• Models leads to the following assumptions which
    leads to a LRU policy
  • if a page has been accessed recently then assume
    it will be need again else assume it will not be
    needed
  • Most kernels implement a scheme whereby pages are
    periodically freed and placed on a free pool.

20
Typical Paging Systems
CPU
Unitialized data (zero filled)
Stack and heap (allocated on demand)
Allocated virtual pages
Swap
Disk
UFS
DRAM
Text and initialized data (copied from file)
a.out
21
Hardware Requirements
  • Protection Prevent process from changing own
    memory maps
  • Residency CPU distinguishes between resident and
    non-resident pages
  • Loading Load pages and restart interrupted
    program instructions
  • Dirty Determine if pages have been modified

22
Memory Management Unit
  • Translates Virtual Addresses
  • page tables
  • Translation Lookaside Buffer
  • Page tables
  • One for kernel addresses
  • one or more for user space processes
  • Page Table Entry (PTE) one per virtual page
  • 32 bits - page frame, protection, valid,
    modified, referenced

23
Translation
  • Virtual address virtual page number offset
  • Finds PTE for virtual page
  • Extract physical page and adds offset
  • Fail (MMU raises an exception - page fault)
  • bounds error - outside address range
  • validation error - non-resident page
  • protection error - not permitted access

24
Some details
  • Limit Page Table size
  • segments
  • page the page table (multi-level page table)
  • MMU has registers which point to the current page
    table(s)
  • kernel and MMU can modify page tables and
    registers

25
TLB
  • Problem Page tables require perhaps multiple
    memory access per instruction
  • Solution
  • rely on HW caching (virtual address cache)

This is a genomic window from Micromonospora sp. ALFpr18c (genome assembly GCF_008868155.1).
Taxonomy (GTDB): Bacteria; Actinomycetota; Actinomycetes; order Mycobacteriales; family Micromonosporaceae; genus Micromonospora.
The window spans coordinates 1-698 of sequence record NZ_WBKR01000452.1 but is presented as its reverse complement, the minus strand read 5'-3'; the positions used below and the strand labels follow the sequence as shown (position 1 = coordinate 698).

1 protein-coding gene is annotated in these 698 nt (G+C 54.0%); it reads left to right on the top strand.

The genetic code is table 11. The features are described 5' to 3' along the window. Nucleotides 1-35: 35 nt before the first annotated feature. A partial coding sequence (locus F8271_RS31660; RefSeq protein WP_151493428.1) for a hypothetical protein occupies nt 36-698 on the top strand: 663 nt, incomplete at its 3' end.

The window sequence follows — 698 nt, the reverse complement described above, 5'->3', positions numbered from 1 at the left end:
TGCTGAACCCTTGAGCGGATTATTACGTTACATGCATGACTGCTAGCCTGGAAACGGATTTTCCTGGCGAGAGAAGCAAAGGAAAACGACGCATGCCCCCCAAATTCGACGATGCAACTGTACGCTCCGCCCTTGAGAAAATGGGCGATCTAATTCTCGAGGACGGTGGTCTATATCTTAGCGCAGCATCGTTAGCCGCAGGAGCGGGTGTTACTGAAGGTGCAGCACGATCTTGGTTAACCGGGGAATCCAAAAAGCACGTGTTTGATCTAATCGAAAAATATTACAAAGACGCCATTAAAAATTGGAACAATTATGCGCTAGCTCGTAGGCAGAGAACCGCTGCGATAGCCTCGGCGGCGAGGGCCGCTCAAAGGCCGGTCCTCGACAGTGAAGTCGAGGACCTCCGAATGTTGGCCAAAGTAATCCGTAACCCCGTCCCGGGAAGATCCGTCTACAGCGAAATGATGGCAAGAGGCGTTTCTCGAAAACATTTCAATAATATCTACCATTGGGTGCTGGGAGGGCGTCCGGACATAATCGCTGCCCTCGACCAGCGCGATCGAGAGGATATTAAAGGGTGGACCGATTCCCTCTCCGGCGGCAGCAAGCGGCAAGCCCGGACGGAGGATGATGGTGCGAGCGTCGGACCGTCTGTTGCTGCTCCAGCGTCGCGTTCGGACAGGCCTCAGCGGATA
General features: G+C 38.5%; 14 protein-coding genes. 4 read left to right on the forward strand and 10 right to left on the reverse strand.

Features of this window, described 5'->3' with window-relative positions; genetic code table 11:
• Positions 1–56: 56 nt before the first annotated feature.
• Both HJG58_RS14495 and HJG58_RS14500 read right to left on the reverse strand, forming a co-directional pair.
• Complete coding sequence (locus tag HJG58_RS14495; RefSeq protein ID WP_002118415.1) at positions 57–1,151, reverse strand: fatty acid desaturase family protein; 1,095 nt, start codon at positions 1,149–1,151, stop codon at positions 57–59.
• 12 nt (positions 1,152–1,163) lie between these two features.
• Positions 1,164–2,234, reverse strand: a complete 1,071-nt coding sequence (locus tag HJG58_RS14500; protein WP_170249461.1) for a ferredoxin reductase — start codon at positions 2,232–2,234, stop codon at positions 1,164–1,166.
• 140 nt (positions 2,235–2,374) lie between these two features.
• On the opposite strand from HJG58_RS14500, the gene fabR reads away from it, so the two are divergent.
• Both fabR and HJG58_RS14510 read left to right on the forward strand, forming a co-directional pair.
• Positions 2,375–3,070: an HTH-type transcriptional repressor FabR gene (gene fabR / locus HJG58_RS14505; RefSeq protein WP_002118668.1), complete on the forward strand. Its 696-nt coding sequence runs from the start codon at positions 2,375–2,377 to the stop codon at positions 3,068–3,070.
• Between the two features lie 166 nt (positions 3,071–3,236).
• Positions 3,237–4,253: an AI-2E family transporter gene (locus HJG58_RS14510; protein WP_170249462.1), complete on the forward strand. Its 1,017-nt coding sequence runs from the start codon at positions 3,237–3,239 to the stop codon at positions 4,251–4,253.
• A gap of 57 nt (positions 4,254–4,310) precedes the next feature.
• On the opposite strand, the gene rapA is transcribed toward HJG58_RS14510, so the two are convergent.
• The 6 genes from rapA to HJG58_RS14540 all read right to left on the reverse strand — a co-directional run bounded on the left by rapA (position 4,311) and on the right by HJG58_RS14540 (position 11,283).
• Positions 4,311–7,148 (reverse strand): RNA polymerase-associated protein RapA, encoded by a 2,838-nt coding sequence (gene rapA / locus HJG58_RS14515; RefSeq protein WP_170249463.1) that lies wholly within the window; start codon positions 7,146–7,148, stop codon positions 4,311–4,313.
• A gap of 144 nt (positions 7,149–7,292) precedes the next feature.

• cache the translations themselves - TLB

26
TLB Details
  • Associative cache of address translations
  • Entries may contain a tag identifying the process
    as well as the virtual address. Why is this
    important?
  • MMU typically manages the TLB
  • Kernel may need to invalidate entries, Why?

27
Address Translation - General
CPU
virtual address
MMU
cache
Physical address
data
Global memory
28
Address Translation Overview
MMU
Physical cache
Virtual address
physical address
TLB
Page tables
29
Cache/Main-Memory Structure
Slot Number
Memory Address
Tag
Block
0
0
1
1
2
Block (k words)
2
3
C - 1
Block Length (k words)
(b) Cache
Block
2n - 1
Word Length
(a) Main Memory
30
SPARC Reference MMU
Physical address
offset
Physical page
Context Tbl Ptr register
Context Tbl
12 Bits, 4K
24 Bits, 16Meg
PTD
Level 1
Level 2
PTD
4096
Level 2
PTD
Context register
256
(12 bits)
PTE
256
6 bits
8 bits
6 bits
12 bits
4096
index 1
index 2
index 3
offset
virtual page
Virtual address
31
Page Table Descriptor/Entry
Page Table Descriptor
type
Page Table Pointer
2 1 0
Page Table Entry
ACC
C
M
R
Phy Page Number
type
8 7 6 5 4 2 1 0
Type PTD, PTE, Invalid C - Cacheable M -
Modify R - Reference ACC - Access permissions
32
SVR4 VM Architecture
  • File Mapping Two interpretations
  • Used as a Fundamental Organizational scheme.
    Entire Address Space viewed as a collection of
    mappings to different objects (such as files)
  • Applications map a file into their address space
  • Types of Mappings Shared and Private
  • Memory Object represents mapping from region a
    of memory to backing store (swap, local/remote